Kat - Olivia's sister and she is so depressed and angry over the fact that her mom left. She skips classes, throws herself into theatre so she can escape her problems and spends so much time either sleeping or playing video games that she is obviously addicted to.
Juniper - I loved Juniper. I really did. Her POV was told in verse, which may not have been realistic in terms of how people think, but was still beautiful. I could relate to the fact that everyone thought she was a perfectionist, but she made mistakes. A lot of them. Then she starts drowning her sorrows in alcohol and I was so surprised that her friends didn't realize something was wrong sooner. I just wished we had gotten more from her. We didn't get nearly as many chapters from her as we did from the other characters.
Claire - Oh Claire. I am NOT saving the best for last. Here's the thing: I could relate to her (to some extent), but I hated her. I mean, really hated her. I could relate to her low self esteem and her constant need to compare herself to others. But man, she was an AWFUL friend. Just awful. She was supposedly Olivia and Juniper's best friend, but she didn't act like. First of all, she slut shamed Olivia herself and she never stood up for her friend when people made fun of her. What kind of friend does that? When Olivia was complaining to her that a guy was harassing her, despite the fact that she had told him no plenty of times, she BLAMED Olivia. She didn't say it out loud, but she thought that if Olivia didn't sleep around so much, she wouldn't have to worry about that. REALLY?!? Whether Olivia has slept with one guy or one hundred guys doesn't even matter. She still has a right to say NO. That freaking pissed me off. Then she made every single problem her friends had about her. She withdrew from them, then got pouty when they had fun without her. And then towards the end of the book, she did something REALLY horrible. That clinched it for me.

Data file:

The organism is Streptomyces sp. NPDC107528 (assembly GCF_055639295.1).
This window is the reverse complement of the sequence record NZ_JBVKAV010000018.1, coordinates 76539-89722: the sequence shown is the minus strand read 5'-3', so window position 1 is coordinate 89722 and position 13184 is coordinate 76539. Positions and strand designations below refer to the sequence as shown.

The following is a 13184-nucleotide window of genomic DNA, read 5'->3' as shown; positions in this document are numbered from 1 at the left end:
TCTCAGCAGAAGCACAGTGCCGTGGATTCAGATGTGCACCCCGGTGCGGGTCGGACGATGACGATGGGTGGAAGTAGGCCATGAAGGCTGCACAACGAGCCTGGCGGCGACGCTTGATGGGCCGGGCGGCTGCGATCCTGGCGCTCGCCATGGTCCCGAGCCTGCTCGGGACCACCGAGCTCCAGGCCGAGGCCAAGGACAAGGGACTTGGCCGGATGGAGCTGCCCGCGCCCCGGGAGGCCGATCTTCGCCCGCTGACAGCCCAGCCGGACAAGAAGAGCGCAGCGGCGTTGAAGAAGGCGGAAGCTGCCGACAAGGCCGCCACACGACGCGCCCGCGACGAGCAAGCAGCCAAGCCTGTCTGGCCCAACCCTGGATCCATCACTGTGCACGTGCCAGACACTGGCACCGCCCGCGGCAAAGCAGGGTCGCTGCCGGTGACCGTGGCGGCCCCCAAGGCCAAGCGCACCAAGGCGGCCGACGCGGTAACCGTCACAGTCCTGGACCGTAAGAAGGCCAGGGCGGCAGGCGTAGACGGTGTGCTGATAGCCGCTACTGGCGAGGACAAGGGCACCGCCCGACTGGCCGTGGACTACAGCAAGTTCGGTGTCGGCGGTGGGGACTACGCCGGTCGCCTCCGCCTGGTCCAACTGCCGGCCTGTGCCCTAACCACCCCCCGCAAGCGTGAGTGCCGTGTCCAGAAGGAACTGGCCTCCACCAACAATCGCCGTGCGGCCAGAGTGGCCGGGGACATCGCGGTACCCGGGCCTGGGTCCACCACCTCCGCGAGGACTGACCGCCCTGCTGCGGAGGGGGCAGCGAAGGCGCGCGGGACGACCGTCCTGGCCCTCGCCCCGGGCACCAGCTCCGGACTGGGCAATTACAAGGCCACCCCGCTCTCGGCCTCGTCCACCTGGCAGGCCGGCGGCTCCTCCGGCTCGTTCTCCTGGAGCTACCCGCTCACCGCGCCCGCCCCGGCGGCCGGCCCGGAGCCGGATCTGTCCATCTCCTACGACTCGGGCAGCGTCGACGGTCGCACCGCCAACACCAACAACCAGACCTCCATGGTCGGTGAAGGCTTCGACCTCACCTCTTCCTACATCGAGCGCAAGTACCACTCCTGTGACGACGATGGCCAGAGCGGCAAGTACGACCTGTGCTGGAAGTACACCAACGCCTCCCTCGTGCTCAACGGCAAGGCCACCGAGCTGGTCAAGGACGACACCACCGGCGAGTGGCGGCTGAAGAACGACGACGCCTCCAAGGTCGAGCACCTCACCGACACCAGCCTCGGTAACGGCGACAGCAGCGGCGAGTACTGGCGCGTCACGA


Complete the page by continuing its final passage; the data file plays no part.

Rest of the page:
Okay, so there are a lot of characters and a rumor about a student teacher relationship. No spoilers, but it is evident pretty early on who the student is. There were also so many side issues and I think the basic theme was this: everyone has their crap. Everyone lies to a certain extent and nobody's life is perfect. I thought the author handled the student teacher relationship pretty well (better than a few other books I have read, in my opinion) and I thought the author did a great job of bringing all these incredible side stories together and trying to give everyone an ending. There were a few happy endings and a few (more realistic) not entirely happy endings. I did think that a few people had major revelations about themselves and got some redemption a little too quickly (I'm looking at you, Claire), but all in all, still an enjoyable book. I get what the author was trying to do with the seven people and the seven different sins, but I feel like the story could have been better without as many voices. Because there were so many people, the author wasn't able to focus on certain people as much and gave everyone a resolution pretty quickly. I would still recommend it.
Buy/Borrow/Skip: Buy this one!